“Within you there is a stillness and a sanctuary to which you can retreat at any time and be yourself.”
I live in a world fraught with noise.
The noise of normalcy: sneezes, inhales, footfalls, jangles, barks, meows, twitters, exhales, coughs, sniffs, ticks, snuffles, whispers, tocks, clinks.
The noise of routine: alarms, engines, brakes, keypads, keyboards, excuses, papers, phones, pads, pods, dog food in a metal bowl.
The noise of chaos: crying, laughing, whining, screaming, singing, swearing, giggling, loving, destroying, sighing, breaking, rebuking, forgiving.
The noise of judgment: better, worse, rude, bratty, stupid, smart, rich, poor, trashy, annoying, pathetic, hateful.
The noise of doubt: not good enough, not smart enough, not fast enough, too loud, too absent, too present, too detached, too attached, spacey, ditzy, cold, nerdy, needy, weak, failure . . . failure.
As we enter the Lenton season each year, my religious leader sends out a list of suggested ways to observe Lent. There is of course the fasting and abstaining, the latter of which is usually my only real Lent commitment. But this year I looked over the list and considered another suggestion, aside from giving up diet sodas: personal reflection and meditation.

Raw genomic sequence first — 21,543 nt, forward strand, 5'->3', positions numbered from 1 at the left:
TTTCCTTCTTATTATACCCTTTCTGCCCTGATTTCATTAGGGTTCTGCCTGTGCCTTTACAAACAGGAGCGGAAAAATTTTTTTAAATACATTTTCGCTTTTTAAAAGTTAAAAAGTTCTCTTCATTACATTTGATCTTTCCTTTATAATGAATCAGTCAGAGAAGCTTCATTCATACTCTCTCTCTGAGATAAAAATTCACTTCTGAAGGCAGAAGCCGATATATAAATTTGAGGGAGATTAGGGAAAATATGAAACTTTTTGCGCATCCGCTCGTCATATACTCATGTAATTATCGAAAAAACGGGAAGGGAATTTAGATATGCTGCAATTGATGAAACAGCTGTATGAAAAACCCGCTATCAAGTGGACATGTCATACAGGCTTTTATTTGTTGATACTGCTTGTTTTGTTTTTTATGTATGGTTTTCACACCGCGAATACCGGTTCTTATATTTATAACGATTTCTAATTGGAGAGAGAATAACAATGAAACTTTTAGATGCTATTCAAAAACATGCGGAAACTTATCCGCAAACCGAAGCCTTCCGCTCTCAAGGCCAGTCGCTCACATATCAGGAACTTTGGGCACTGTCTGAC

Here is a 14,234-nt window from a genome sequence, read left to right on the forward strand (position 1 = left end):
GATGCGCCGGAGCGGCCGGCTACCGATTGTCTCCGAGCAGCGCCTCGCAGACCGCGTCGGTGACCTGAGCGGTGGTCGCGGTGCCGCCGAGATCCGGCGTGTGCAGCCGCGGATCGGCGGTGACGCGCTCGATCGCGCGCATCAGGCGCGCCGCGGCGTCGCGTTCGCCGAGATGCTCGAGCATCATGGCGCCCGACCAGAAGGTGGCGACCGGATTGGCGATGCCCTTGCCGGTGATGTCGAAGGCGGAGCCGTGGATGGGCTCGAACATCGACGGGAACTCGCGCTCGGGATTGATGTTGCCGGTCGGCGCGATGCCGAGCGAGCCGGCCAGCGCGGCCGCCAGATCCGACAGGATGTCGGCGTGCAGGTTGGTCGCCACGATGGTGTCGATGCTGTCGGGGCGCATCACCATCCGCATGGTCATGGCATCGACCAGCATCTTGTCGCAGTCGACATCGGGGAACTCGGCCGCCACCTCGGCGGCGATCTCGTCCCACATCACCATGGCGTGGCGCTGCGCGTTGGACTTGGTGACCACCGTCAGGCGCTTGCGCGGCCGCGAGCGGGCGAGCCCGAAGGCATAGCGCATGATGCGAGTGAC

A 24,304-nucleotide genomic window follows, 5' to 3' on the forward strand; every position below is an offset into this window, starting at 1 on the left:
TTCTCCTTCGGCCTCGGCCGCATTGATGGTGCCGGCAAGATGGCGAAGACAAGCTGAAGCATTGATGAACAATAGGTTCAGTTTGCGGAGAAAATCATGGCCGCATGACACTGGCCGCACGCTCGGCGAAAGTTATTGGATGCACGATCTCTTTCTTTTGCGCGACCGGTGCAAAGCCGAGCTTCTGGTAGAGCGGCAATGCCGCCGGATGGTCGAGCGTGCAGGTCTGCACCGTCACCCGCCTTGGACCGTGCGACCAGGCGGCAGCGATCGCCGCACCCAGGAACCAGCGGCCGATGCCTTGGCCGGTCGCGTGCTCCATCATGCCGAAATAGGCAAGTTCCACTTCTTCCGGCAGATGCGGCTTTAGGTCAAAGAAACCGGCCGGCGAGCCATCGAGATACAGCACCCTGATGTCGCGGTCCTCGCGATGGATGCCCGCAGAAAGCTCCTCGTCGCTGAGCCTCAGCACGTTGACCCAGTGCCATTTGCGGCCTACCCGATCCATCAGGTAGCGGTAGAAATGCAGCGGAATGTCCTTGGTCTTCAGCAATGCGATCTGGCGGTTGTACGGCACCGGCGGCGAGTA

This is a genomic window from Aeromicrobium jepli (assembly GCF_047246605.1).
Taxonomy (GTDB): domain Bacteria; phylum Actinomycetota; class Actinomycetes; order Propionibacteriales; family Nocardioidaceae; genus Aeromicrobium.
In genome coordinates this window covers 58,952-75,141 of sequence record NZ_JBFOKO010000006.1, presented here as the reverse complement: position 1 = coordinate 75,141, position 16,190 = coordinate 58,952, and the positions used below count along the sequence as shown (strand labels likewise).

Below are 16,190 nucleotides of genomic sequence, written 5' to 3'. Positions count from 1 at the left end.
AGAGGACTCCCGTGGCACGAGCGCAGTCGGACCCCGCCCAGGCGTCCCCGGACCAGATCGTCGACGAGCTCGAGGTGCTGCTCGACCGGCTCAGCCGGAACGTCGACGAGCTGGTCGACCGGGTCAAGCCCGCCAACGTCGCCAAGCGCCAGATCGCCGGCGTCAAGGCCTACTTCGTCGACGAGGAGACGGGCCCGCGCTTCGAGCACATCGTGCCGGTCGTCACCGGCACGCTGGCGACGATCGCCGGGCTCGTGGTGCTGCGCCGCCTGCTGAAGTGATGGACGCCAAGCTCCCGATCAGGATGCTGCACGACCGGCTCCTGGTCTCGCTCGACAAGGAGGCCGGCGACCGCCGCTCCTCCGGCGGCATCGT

Meditation, centering, focusing–however you elect to label it–has never been something I’m good at. On occasion I can quiet my mind and relax into it, but it is not something that comes easily to me. I realize now that this is because of the noise. Not just physical noise, but the mental noise as well. All of those doubts and judgments that seem to flow through me steady as a river, they remain in the background as my own white noise.
The problem, I believe, is that I try to do as I mentioned: I try to quiet my mind. But that is not the true task. Instead, I must not just be quiet; I must be still.
I recall my first yoga teacher telling us during a guided meditation once that rather than banish thoughts and judgments, we should acknowledge them and let them go. So this morning I sat in my living room, before my world woke up, and tried not to be still, but to allow my mind to acknowledge those doubts as they appeared before letting them go, sending them off like dandelion pods blown into a warm summer wind.
For a moment, a very brief moment, I managed not to shut out the noise, but to let it go. There is wonder in the noise and chaos that fills my life.
My hope to find the wonder in stillness as well.